Taken literally, the adverb “appropriately” should have rendered the deal meaningless. When this agreement was signed in 1997 and when it was renewed thereafter, the Risperdal label hadn’t changed since the FDA had first approved the drug in late 1993. The label warned that the drug had not been determined to be safe for elderly patients. And as the FDA’s Dr. Leber had written to Johnson & Johnson two years earlier, the regulators didn’t want it to be used to treat symptoms associated with dementia or other behavior disorders, such as agitation. Yet the Johnson & Johnson literature distributed to Omnicare pharmacists urged it to be used to calm restless patients.
After the deal was signed, Janssen began paying Omnicare tens of millions of dollars in rebates and fees in return for multiples of those amounts in sales of Risperdal, paid by American taxpayers through Medicare and dispensed to Omnicare patients. By 1999, an internal Johnson & Johnson email explaining the Omnicare relationship would refer to the nursing home pharmacy management company as “an extension of [the J&J] sales force.”
The Active Intervention method was deployed across the country at the retail level, too. Doctors would be offered paid speaking fees based on the number of Risperdal prescriptions they wrote. The government investigation of Risperdal sales later unearthed one email from a Johnson & Johnson salesperson that was typical of the approach. She told her supervisor that she was going to promise one doctor that if he raised his Risperdal market share from 16 percent to 50 percent in the coming 12 months he could become a paid speaker.
A West Point Man In Charge
Beginning in 1997, the sales manager of the J&J division responsible for Risperdal sales in the U.S. was Alex Gorsky, a West Point graduate and former army captain. Slim, good-looking and described by everyone I spoke to at the company as a hard-charging, natural leader, Gorsky had started his J&J career as a salesman. He then earned an MBA from the Wharton School at the University of Pennsylvania while working his way up the sales ladder by constantly hitting his targets and ensuring that the growing number of sales reps working under him hit their targets, too.
As internal emails and business records would later reveal, as sales manager, Gorsky was involved in all key Risperdal sales and marketing initiatives, including meetings with Omnicare executives about the progress of their Active Intervention contract and its renewal. By 1998 Omnicare was Risperdal’s single biggest customer.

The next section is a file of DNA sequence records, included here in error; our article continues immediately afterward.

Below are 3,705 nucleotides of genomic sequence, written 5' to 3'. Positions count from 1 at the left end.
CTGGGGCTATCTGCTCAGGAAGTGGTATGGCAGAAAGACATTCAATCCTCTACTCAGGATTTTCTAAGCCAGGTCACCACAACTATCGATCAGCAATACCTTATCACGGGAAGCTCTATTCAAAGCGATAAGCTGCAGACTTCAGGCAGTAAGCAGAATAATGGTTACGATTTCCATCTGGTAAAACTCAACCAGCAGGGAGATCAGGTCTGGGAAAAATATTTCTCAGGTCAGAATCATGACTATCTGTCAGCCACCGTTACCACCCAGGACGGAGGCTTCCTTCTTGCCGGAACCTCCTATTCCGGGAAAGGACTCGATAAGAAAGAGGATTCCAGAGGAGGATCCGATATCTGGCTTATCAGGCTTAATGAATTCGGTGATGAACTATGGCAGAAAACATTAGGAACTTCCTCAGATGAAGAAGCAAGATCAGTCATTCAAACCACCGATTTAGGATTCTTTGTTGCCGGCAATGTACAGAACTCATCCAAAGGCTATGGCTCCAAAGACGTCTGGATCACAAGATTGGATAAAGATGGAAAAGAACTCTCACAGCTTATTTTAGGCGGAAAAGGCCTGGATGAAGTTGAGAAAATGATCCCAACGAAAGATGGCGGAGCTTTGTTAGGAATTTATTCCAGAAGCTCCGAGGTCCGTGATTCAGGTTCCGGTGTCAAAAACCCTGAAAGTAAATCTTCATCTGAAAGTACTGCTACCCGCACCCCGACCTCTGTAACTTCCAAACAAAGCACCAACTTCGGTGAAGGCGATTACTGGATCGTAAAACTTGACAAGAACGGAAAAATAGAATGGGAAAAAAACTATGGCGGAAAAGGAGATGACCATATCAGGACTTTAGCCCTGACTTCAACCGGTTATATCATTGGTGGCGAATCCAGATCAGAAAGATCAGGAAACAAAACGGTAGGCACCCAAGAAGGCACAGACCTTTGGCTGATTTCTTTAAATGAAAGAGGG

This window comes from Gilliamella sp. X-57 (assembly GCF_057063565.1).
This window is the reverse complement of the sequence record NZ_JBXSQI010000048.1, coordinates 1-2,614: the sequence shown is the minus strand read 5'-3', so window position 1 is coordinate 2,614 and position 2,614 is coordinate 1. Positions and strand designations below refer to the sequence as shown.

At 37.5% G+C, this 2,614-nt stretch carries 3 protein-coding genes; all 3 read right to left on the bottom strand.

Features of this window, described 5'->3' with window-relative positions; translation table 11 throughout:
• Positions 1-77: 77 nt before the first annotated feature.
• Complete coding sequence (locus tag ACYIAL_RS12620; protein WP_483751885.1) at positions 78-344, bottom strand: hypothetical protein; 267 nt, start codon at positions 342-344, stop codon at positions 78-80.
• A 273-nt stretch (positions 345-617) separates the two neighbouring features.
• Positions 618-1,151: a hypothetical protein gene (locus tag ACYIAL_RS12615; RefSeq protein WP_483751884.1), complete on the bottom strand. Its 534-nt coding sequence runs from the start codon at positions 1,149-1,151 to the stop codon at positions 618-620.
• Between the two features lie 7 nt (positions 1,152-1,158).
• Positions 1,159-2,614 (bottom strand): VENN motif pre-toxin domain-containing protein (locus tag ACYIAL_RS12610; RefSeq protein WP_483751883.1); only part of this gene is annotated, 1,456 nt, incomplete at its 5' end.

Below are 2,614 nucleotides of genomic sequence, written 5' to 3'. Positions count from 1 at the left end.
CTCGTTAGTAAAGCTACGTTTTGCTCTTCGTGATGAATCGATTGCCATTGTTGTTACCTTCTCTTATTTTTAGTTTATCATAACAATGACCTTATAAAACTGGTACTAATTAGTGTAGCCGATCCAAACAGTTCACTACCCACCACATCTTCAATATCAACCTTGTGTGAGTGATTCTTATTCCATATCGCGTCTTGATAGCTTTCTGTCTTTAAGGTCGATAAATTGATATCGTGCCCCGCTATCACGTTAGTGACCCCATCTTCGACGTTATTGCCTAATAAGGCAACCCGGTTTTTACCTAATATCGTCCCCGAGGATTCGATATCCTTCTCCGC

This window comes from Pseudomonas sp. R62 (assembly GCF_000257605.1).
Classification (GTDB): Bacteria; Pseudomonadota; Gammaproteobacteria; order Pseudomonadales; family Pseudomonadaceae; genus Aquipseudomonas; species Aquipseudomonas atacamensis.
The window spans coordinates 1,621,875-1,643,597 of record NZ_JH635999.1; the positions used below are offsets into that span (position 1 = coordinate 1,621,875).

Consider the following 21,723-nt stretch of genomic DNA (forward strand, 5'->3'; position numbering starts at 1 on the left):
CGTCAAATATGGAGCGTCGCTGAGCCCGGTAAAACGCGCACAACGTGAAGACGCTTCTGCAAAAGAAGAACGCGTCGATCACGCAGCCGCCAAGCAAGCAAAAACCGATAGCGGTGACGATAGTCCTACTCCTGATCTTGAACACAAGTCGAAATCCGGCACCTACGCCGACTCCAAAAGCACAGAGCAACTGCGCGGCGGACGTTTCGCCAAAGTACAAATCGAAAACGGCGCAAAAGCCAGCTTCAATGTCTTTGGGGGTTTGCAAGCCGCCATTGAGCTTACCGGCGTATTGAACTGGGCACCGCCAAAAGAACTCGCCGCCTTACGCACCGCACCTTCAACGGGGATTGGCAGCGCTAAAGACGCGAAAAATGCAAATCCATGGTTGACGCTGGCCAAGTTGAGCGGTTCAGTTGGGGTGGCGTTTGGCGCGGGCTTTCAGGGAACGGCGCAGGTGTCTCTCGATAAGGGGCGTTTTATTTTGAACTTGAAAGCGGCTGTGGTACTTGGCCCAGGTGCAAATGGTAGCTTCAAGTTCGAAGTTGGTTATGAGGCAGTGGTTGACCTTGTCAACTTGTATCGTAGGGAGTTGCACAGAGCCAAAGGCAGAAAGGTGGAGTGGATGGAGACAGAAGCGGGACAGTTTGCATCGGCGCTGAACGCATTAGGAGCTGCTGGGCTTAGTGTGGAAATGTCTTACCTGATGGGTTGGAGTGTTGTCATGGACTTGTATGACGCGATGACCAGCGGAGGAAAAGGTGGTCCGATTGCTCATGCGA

It was at about this time that the company began to eye another weapon to get beyond the reach of the FDA’s label restrictions: The First Amendment.
Free Speech Warriors
In November 1997, the Washington Legal Foundation, a non-profit that champions free markets, filed suit charging that the FDA’s guidelines on promoting drugs off-label deprived drug companies of their First Amendment right to offer information to doctors and deprived doctors of their right to receive it.
Although the foundation does not reveal its donors, Chief Counsel Richard Samp told me that the pharmaceutical industry “has supported some of our efforts.”
The suit did not challenge the FDA’s prohibition on creating explicit marketing plans and sales pitches for off-label use. Rather, it was aimed at the agency’s guidelines declaring that drug companies might be subject to charges if they disseminated materials, such as articles from medical journals, that reported favorably on a drug’s off-label uses unless the doctor had first asked for the information.
In July 1998, federal district court judge Royce Lamberth, a conservative appointed by President Ronald Reagan, prohibited the FDA from enforcing its guidelines on First Amendment grounds. But the U.S. Court of Appeals for the District of Columbia Circuit threw out that order after the FDA—clearly afraid of further damage from the courts—claimed that its guidelines were only meant to tell drug companies what kind of conduct would not be prosecuted as off-label marketing.
Conversely, the agency declared, the guidelines did not mean that articles and other promotional materials that did violate the guidelines would, in and of themselves, be considered illegal off-label marketing, because the guidelines were not meant to prohibit speech. Instead the guidelines were meant to signal the type of speech that, to the agency, might be evidence of an off-label selling violation that needed to be investigated.